On Watch: The Editor's Eye
“It seemed like forever ago, like we’ve had this brief but still infinite forever. Some infinities are bigger than other infinities.” -John Green, The Fault in Our Stars
As the wild college student that I am, I spent my usual Saturday night watching TV while eating ice cream. However, this Saturday felt different. I had recently turned 21 and things just didn’t seem the same as they did three years ago. I wasn’t quite sure why, but all I could feel was, well, different.
Then I had an epiphany while watching The Mindy Project.
In an episode, Mindy says to her teenage friend Sophia: “You’re obsessed with forever.” And that hit me like a ton of bricks. Because it is true—I am obsessed with forever.
I’m so afraid that I won’t fulfill my goals or the people that I love will all of the sudden disappear from my life, so I cling on to them way too much. I don’t let go. But in reality, it’s more like I can’t let go.
This past year, I’ve had to say goodbye to people who I’ve become extremely attached to. And with the thought of graduation looming over my head, the angst of saying goodbye to what I’ve held so dear these past three years has been very tough. So, as a result, I find myself refusing to let go.
But then I remembered one of the things my mom said before dropping me off my freshman year: “I must allow you to grow your wings and let you fly. I have to. If I don’t, that means I’m not doing my job right. Because your happiness gives me happiness.”
And this is where John Green’s The Fault in Our Stars comes in—we have little infinities in our lives. The type that we look back to and feel a deep sense of nostalgia—nostalgia for those little bits of time you shared with family, friends or even that special someone. Because no matter how short that time was, it mattered. The important thing is to allow yourself let go, but to never forget.
One of my many challenges last year was saying goodbye to four of the graduating editors. One of the things a lot of people outside of the Provoc’s office don’t realize is that we become a family. The amount of hours that we put into the production of this paper cannot easily be counted. Last year, we endured lots of ups and downs professionally, electronically, personally and, yes, even digestively (we ate way too many donuts).
Bethany, Kathy, Alexandra and Courtney—thank you for making the most challenging year into the best one. I miss you all dearly so, but I truly feel so privileged to have learned from all of you. You definitely left a mark here on 500 Salisbury Street—not only on me, but also among your peers. It was hard to let go and say goodbye, but I’m glad for that little infinity I shared with all of you. Gracias.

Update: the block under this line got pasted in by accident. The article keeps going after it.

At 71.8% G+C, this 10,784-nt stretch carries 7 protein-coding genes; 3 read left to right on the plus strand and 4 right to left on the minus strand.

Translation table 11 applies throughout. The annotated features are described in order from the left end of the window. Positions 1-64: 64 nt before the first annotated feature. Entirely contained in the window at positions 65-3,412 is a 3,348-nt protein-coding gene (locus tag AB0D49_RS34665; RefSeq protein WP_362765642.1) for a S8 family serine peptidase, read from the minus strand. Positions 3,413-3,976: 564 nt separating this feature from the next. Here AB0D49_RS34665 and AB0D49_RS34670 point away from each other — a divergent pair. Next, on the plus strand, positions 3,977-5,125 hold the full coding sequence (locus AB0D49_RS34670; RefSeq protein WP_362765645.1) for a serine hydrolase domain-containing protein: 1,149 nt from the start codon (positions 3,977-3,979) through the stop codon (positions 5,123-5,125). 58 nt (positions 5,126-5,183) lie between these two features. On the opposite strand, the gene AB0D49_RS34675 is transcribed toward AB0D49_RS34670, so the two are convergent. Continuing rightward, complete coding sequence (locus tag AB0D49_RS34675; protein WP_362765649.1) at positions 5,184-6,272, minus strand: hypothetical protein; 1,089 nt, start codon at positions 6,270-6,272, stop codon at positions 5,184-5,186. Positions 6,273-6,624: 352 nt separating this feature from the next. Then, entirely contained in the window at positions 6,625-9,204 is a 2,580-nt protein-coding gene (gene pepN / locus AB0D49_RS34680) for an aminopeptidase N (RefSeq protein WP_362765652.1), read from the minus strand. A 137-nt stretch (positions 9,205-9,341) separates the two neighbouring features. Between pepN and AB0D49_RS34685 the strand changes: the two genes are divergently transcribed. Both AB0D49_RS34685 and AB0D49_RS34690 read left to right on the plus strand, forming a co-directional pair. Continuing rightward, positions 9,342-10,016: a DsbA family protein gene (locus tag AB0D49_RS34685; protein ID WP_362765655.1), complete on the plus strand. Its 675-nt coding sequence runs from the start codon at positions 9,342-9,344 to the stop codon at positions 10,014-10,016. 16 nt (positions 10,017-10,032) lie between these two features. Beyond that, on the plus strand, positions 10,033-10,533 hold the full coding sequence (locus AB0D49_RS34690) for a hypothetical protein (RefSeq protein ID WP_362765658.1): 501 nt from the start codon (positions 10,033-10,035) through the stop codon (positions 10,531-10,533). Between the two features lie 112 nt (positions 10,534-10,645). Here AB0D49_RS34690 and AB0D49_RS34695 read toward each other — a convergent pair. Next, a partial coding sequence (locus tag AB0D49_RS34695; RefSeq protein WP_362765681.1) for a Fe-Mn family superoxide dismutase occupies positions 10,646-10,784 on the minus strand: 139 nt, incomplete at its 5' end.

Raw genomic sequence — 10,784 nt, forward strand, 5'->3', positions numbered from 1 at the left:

There was another person who also had an important role with the Provoc and whom we are sad to see leave—our advisor, Alexandra Paterson. I am very happy to have had the opportunity of working with you. I will miss your great enthusiasm and sense of professionalism. Although I am sad to say goodbye, I am thrilled that you are going off to do bigger and better things as well. Gracias.
With that being said, I can’t help but also acknowledge the great work of Eric Swindle and Lili Zannotti. We are all sad to have seen you leave, too. But we’re happy to have had you in our lives these past three years. I am also happy to have had that little infinity with you. Gracias.
But, it is now my job to take on the year with a new and great staff.
In celebration of the Provoc’s 50th Anniversary we have many exciting plans ahead. And, as always, we will strive for excellence, just as our predecessors have for 50 years.
However, before I conclude, I must do an obligatory self-introduction for my first column.
¡Hola! My name’s Pablo. I’m from San Juan, Puerto Rico. I major in economics (yay graphs!) and minor in political science. I love donuts, Beyoncé and anything related to the Supreme Court. My hobbies include looking at pictures of puppies, eating, sleeping, romantic comedies, red pens, lists, the U.S. Constitution and shamelessly dancing to salsa in public.
So, in conclusion: One. Live and love to the fullest. Two. Always remember those little infinities that warm your heart with happiness. Three. Beyoncé is, indeed, flawless. And, fourth, letting go isn’t too bad—forgetting is.
“The realization that something cannot last forever is the commencement of something new.” -Bethany Sampson, thatbethanychick.com.